Australia has never been a stranger to droughts, but climate change is now super-charging them.
Besides taking a toll on human health, droughts also bake the earth. This means the ground holds less water, creating a vicious cycle of dryness.
Our research has investigated ways to improve the health and structure of soil so it can hold more water, even during droughts. It’s vital to help farmers safeguard their soil as we adapt to an increasingly drought-prone climate.
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Soil moisture is key
The immediate effect of drought is complete loss of soil water. Low moisture reduces soil health and productivity, and increases the loss of fertile top soil through wind and water erosion.
To describe how we can improve soil health, we first need to explain some technical aspects of soil moisture.
Soil moisture is dictated by three factors: the ability of the soil to absorb water; its capacity to store that water; and the speed at which the water is lost through evaporation and runoff, or used by growing plants.
These three factors are primarily determined by the proportions of sand, silt and clay; together these create the “soil structure”. The right mixture means there are plenty of “pores” – small open spaces in the soil.
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Soils dominated by very small “micropores” (30-75 micrometres), such as clay soil, tend to store more water than those dominated by macropores (more than 75 micrometers), such as sandy soil.
If the balance is skewed, soil can actually repel water, increasing runoff. This is a major concern in Australia, especially in some areas of Western Australia and South Australia.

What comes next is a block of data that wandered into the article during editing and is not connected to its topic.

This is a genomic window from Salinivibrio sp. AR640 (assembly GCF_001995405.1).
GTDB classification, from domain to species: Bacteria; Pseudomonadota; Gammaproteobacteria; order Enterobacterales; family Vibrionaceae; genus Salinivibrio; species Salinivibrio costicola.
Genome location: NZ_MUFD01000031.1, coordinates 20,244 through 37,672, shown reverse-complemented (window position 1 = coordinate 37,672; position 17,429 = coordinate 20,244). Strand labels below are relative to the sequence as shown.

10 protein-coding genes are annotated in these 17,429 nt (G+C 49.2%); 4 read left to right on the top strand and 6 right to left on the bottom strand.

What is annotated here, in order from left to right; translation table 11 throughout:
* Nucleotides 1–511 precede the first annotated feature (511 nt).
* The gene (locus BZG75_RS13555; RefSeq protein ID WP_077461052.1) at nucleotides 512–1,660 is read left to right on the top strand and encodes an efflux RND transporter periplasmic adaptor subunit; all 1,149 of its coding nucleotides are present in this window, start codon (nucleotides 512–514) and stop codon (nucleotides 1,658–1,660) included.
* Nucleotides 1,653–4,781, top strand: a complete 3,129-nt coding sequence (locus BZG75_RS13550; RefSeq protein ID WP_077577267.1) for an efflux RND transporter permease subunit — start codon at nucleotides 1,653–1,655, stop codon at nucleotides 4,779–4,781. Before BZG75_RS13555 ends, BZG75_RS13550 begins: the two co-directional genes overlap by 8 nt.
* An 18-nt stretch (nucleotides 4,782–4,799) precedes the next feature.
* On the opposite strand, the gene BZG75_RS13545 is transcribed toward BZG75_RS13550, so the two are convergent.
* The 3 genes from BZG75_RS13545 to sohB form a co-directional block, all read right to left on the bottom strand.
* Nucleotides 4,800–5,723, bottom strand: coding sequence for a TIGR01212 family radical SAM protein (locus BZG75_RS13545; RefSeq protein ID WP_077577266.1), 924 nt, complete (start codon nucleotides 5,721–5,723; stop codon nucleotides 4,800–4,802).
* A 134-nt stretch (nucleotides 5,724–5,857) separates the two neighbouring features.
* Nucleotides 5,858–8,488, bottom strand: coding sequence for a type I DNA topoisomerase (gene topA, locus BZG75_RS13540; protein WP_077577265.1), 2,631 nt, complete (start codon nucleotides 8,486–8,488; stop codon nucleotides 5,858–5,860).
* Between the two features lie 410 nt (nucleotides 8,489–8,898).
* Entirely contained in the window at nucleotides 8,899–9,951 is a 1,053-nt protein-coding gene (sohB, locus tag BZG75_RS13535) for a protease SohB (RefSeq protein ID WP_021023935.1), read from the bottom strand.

Improving soil structure
Good soil structure essentially means it can hold more water for longer (other factors include compaction and surface crust).
Farmers can improve soil structure by using minimum tillage, crop rotation and return of crop residues after harvest.
Another important part of the puzzle is the amount of organic matter in the soil –it breaks down into carbon and nutrients, which is essential for absorbing and storing water.
There are three basic ways to increase the amount of organic matter a given area:
grow more plants in that spot, and leave the crop and root residue after harvest
slow down decomposition by tilling less and generally not disturbing the soil more than absolutely necessary
apply external organic matter through compost, mulch, biochar and biosolids (treated sewage sludge).
Typically, biosolids are used to give nutrients to the soil, but we researched its impact on carbon storage as well. When we visited a young farmer in Orange, NSW, he showed us two sites: one with biosolids, and one without. The site with biosolids grew a bumper crop of maize the farmer could use as fodder for his cattle; the field without it was stunted.
The farmer told us the extra carbon had captured more moisture, which meant strong seedling growth and a useful crop.
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This illustrates the value of biowastes including compost, manure, crop residues and biosolids in capturing and retaining moisture for crop growth, reducing the impact of drought on soil health and productivity.
Improving soil health cannot happen overnight, and it’s difficult to achieve while in midst of a drought. But how farmers manage their soil in the good times can help prepare them for managing the impacts of the next drought when it invariably comes.
The author would like to thank Dr Michael Crawford, CEO of Soil CRC, for his substantial contribution to this article.